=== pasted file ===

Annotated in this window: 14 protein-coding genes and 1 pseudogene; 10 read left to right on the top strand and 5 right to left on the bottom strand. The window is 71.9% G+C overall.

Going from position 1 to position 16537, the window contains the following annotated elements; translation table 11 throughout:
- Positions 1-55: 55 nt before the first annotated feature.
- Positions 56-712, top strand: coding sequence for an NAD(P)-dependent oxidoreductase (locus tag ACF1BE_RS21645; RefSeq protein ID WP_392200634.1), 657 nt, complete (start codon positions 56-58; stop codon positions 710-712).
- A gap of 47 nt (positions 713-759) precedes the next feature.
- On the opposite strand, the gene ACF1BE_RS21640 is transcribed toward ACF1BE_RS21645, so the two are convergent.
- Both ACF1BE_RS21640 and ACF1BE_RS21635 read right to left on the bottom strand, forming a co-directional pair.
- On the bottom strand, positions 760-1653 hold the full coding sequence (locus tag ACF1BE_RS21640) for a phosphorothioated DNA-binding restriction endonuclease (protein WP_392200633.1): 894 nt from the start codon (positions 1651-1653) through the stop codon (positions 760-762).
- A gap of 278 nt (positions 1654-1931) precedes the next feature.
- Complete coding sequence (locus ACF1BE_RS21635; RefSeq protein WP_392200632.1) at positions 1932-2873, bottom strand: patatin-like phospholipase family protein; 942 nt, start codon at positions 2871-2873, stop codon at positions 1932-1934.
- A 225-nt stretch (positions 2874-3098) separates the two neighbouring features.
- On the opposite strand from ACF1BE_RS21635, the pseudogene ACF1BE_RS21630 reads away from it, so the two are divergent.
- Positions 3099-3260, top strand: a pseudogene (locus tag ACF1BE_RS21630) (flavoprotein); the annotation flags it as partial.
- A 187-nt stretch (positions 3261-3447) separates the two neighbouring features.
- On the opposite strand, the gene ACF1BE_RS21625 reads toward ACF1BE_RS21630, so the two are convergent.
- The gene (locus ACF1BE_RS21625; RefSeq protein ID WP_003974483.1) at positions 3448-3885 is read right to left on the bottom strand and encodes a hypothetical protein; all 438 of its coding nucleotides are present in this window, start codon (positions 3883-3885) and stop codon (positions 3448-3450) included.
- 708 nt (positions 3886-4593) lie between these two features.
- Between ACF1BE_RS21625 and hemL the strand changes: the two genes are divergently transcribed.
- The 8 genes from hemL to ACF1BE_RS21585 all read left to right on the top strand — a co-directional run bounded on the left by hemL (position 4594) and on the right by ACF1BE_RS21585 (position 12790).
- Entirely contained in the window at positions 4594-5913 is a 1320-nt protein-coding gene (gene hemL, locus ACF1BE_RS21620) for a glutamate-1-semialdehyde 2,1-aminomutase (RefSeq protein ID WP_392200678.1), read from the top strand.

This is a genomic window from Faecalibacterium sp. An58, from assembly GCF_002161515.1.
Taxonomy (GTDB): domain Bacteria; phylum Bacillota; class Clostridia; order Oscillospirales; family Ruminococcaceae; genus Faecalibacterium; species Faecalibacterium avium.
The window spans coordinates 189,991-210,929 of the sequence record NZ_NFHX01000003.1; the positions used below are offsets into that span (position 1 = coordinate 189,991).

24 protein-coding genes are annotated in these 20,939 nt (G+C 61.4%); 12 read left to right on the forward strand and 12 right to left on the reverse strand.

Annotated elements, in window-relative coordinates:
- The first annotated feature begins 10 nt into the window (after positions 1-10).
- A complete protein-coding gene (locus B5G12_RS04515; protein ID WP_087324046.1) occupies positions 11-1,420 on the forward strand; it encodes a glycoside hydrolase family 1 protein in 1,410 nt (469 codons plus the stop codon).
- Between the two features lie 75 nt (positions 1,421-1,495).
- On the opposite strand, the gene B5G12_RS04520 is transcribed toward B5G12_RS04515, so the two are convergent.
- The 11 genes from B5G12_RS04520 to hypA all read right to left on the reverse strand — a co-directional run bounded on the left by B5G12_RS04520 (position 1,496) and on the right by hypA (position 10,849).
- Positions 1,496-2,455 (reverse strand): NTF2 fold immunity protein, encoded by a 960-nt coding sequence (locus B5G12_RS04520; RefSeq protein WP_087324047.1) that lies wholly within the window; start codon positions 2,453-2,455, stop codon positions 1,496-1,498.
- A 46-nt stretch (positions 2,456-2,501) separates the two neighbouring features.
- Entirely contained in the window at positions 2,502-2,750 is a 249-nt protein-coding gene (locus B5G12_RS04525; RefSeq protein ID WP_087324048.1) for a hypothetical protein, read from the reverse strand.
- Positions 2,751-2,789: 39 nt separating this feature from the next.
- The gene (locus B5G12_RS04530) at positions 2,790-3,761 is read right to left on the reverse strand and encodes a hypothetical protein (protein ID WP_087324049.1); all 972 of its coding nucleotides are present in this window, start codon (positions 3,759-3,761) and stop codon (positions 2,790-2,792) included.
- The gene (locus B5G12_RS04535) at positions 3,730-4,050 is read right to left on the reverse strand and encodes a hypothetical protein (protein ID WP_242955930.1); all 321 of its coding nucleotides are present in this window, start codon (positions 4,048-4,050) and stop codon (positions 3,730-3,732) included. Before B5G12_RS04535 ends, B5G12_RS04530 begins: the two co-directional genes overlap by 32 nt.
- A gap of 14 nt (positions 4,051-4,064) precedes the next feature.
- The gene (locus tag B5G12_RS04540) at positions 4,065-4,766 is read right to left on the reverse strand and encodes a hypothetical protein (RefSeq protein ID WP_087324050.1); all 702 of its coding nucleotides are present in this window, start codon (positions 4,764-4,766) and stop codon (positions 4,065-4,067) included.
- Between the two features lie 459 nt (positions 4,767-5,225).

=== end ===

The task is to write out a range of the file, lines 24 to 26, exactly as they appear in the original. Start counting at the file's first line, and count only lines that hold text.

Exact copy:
24 protein-coding genes are annotated in these 20,939 nt (G+C 61.4%); 12 read left to right on the forward strand and 12 right to left on the reverse strand.

Annotated elements, in window-relative coordinates:
- The first annotated feature begins 10 nt into the window (after positions 1-10).